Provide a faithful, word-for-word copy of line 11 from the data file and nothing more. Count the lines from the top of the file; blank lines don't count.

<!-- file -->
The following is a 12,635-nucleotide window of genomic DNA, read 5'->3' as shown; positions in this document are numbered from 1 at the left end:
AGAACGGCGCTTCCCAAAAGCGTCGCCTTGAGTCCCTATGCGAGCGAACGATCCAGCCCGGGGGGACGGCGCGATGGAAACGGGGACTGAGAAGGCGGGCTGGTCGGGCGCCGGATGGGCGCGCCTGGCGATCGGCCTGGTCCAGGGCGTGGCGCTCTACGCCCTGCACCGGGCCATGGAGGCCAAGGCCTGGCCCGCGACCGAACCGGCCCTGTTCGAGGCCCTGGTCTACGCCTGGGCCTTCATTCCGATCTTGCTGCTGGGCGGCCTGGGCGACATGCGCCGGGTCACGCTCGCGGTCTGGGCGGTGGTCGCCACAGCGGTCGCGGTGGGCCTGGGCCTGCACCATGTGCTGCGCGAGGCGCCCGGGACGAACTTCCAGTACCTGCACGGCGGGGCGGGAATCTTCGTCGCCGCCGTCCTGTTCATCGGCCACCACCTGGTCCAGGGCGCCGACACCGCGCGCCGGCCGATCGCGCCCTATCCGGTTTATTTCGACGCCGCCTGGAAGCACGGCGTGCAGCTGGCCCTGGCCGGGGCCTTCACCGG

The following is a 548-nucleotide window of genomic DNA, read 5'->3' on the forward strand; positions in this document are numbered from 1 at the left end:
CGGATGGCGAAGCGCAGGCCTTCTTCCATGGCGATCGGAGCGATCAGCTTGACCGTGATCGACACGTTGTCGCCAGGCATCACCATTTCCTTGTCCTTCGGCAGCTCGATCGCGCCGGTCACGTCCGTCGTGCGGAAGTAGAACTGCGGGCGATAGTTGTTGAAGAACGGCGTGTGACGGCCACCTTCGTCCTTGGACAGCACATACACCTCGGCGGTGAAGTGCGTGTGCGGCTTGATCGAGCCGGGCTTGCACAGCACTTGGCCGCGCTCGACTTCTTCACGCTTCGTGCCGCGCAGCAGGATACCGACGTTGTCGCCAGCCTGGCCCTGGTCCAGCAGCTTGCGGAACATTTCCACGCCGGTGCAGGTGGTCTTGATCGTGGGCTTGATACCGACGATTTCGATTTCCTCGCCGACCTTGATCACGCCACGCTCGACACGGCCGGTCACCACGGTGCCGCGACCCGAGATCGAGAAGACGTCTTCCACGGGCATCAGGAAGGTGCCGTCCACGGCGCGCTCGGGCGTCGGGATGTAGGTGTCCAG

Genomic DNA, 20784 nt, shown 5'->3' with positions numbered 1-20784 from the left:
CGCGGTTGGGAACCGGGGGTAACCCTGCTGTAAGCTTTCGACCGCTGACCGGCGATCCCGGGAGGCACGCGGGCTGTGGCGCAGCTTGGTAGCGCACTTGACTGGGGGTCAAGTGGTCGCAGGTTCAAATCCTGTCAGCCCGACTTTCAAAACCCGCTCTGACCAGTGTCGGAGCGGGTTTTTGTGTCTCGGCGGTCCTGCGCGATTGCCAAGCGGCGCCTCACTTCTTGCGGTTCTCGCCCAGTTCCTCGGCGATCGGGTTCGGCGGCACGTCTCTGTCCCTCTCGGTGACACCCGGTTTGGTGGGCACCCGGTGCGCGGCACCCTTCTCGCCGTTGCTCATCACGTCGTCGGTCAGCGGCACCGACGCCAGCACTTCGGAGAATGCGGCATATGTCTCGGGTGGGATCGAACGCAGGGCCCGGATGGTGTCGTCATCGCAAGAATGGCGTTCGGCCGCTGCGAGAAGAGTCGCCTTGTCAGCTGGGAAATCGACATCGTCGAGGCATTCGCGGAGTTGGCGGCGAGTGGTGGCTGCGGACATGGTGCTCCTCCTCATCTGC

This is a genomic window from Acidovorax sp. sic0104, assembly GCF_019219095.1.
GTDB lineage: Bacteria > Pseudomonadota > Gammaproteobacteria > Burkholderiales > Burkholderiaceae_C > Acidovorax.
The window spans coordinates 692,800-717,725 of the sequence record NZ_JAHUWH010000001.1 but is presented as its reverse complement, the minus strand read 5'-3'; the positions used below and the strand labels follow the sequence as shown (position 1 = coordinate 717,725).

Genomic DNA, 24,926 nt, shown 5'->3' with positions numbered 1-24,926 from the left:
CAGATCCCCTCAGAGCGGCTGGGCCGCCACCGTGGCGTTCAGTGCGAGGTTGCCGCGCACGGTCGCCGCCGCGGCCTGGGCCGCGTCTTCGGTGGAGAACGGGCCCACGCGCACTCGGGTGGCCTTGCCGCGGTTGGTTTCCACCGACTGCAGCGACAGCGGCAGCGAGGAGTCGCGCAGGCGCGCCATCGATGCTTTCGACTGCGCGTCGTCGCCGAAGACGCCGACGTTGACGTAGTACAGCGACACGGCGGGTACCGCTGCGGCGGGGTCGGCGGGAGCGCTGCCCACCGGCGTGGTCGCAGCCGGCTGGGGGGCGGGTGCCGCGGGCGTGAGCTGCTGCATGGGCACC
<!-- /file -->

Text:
CAGATCCCCTCAGAGCGGCTGGGCCGCCACCGTGGCGTTCAGTGCGAGGTTGCCGCGCACGGTCGCCGCCGCGGCCTGGGCCGCGTCTTCGGTGGAGAACGGGCCCACGCGCACTCGGGTGGCCTTGCCGCGGTTGGTTTCCACCGACTGCAGCGACAGCGGCAGCGAGGAGTCGCGCAGGCGCGCCATCGATGCTTTCGACTGCGCGTCGTCGCCGAAGACGCCGACGTTGACGTAGTACAGCGACACGGCGGGTACCGCTGCGGCGGGGTCGGCGGGAGCGCTGCCCACCGGCGTGGTCGCAGCCGGCTGGGGGGCGGGTGCCGCGGGCGTGAGCTGCTGCATGGGCACC